Graeme Philipson: You’ve done work in government and in private industry. Are there any essentially differences between the change process in public and private enterprise?

Catherine Thompson: The political cycle is really important in government. When things go into caretaker mode or it’s between governments or it’s toward the end of a year, things don’t change that much. Where there’s political will in either side, both within a corporate or in government, change can happen extremely fast and can be something that the agencies or the corporates can be proud of, very quickly.

When I built the digital marketplace for the Australian Government, I came in and six weeks later the Minister launched it. Part of that was due to collaboration with governments overseas.

Now the platform has transacted about $350 million in contracts and has been very successful. Part of that was because we quickly iterated on the initial minimum viable product. But we got people used to using it and the things that they liked were not the things that we thought they’d like. Some of the things that we thought we needed to put on the roadmap that would be useful to them, were things that we didn’t need to do.

Then of course data and your ability to communicate regularly with both sides of your marketplace and your other users are the things that make a critical difference to that kind of success.

Graeme Philipson: Catherine, thanks for talking with us today.

Catherine Thompson:    Thank you so much.

AccelerateHQ is a leading Australian consultancy established by Paul Shetler and Catherine Thompson to help organisations transform their  strategy, functions, processes and workforces to compete in the digital marketplace.

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Catherine Thompson on making change happen quickly. And don’t call it change management!
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Catherine Thompson Partner at Accelerate HQ
Catherine leads the Digital Transformation Agency’s Digital Marketplace, a new model for government technology procurement. She has a 30-year background in business... More

Catherine leads the Digital Transformation Agency’s Digital Marketplace, a new model for government technology procurement.

She has a 30-year background in business improvement, with a focus on Procurement and Operations, and a particular interest in corporate remediations, turnarounds, new things and interesting conundrums.

Catherine’s last role was leading free roam VR pioneers Zero Latency to their commercial product launch as Head of Delivery. Her most recent procurement role was as turnaround CPO at ANZ Banking Group. She also researches, writes, and presents on supply chain trends and futures.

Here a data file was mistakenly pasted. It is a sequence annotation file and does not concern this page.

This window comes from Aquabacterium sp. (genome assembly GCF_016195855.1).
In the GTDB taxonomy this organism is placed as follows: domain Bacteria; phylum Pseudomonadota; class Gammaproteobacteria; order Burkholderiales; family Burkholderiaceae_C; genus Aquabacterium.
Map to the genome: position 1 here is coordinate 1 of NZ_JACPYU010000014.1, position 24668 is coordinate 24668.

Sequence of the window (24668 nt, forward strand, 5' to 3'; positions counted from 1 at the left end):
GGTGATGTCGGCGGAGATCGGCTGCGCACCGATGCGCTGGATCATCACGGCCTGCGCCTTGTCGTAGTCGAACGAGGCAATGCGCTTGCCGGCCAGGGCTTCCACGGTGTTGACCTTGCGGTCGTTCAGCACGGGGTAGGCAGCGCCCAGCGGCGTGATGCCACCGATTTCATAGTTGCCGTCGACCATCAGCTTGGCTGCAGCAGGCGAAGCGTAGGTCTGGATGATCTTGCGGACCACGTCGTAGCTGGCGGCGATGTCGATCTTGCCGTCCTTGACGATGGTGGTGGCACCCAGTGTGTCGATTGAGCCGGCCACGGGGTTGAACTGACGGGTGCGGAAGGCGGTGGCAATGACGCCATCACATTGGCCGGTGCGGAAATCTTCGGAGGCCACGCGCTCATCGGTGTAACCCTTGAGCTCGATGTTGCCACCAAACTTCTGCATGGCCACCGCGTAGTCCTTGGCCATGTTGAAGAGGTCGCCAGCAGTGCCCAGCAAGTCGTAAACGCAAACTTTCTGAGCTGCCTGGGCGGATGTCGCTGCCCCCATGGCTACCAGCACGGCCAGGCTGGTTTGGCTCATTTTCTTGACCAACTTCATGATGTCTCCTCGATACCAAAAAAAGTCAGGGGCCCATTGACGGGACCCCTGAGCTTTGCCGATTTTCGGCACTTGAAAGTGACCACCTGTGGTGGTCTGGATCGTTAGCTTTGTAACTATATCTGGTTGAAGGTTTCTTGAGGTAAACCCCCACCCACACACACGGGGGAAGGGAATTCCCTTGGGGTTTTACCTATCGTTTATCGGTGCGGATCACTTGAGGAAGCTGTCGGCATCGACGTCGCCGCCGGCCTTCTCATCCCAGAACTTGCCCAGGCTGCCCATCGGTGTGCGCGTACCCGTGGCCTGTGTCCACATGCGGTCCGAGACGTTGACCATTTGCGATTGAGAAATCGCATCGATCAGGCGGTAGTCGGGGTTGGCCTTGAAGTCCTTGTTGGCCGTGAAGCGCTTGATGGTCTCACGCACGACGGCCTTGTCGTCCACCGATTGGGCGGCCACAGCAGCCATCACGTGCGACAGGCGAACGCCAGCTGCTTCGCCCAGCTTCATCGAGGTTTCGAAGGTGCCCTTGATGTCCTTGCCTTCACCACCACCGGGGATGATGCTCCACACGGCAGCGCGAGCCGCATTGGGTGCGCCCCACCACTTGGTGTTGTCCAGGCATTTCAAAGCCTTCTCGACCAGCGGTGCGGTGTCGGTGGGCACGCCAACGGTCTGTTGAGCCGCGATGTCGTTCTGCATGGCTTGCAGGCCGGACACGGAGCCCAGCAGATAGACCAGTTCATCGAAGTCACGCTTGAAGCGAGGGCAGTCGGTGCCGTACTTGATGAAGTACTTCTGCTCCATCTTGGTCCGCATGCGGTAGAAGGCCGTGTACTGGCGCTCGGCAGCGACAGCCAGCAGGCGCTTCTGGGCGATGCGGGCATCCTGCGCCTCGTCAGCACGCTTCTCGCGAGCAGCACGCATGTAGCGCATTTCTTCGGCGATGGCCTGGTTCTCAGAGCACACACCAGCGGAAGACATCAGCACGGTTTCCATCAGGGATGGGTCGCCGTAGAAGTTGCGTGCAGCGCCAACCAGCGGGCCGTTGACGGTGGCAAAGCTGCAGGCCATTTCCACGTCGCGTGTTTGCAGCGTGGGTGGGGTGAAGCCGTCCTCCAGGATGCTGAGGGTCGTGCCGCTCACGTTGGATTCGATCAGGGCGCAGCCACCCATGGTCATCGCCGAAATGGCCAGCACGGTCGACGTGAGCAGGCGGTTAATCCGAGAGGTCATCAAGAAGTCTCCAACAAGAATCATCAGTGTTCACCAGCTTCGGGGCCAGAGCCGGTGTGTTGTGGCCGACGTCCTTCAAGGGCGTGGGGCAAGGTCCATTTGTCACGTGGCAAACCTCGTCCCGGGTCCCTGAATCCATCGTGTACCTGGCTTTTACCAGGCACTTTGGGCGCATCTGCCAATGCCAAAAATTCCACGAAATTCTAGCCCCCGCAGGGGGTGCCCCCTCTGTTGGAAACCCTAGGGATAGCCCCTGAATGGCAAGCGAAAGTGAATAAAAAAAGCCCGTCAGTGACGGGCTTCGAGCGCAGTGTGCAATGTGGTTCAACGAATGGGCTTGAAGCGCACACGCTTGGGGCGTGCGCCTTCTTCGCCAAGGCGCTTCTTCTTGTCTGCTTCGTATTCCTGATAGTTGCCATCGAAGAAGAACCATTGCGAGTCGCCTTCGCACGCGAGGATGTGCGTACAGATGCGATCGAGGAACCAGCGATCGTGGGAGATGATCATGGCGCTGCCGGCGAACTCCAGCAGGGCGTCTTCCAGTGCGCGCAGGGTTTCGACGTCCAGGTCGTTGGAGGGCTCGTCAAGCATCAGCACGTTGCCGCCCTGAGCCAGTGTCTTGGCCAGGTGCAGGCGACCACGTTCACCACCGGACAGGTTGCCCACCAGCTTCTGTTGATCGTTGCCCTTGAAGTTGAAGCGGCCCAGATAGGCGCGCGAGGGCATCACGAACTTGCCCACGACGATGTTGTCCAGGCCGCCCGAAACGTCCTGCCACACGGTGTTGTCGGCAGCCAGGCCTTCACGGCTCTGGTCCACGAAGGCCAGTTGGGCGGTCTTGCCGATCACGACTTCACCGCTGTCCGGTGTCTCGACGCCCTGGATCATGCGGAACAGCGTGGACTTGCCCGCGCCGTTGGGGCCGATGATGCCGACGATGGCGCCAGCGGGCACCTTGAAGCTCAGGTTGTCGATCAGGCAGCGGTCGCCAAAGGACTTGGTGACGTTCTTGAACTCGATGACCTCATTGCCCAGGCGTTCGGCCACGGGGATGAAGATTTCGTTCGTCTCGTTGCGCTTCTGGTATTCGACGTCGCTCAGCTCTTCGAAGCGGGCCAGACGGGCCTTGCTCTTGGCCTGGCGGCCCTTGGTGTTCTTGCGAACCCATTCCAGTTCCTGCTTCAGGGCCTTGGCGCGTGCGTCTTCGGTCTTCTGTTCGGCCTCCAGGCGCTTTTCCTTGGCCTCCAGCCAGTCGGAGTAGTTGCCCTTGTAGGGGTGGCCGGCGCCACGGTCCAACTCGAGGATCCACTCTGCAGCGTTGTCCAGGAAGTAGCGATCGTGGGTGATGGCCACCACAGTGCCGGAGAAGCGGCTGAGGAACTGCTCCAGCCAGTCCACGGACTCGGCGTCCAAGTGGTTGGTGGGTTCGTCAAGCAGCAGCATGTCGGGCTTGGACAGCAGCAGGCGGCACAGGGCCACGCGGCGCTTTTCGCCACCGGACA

Graeme Philipson Editorial Director at ADAPT
Graeme Philipson (universally known as ‘GP’) brings decades of experience in IT market analysis and IT journalism to ADAPT. His primary responsibilities... More

Graeme Philipson (universally known as ‘GP’) brings decades of experience in IT market analysis and IT journalism to ADAPT. His primary responsibilities include the design and analysis of surveys, the writing of reports, and the management of the research process. He is passionate about the intersection of literacy and numeracy. “You need both to build quality analysis,” he says. “This is the best way to learn about the industry. You learn more from what the users of the technology are saying and doing than from any other source.” GP pioneered CIO surveys in Australia in the 1980s, building his company Strategic Research into a powerhouse of data analysis before it was acquired by Gartner. The MIS database, which he conceived and built, listed the hardware and software installed in every IT department in Asia Pacific. He has launched or edited more than a dozen technology magazines. He has spoken at hundreds of conferences around the world, including many keynotes. He is a recipient of the Kester Award for lifetime contributions to Australia IT journalism. GP is Australia’s foremost IT industry historian, and author of ‘A Vision Splendid: The History of Australian Computing’, the only authoritative work on the subject. He has also written a major travel book (‘The Top 100 Countries and Why You Should Visit Them’) and published a book of original poems.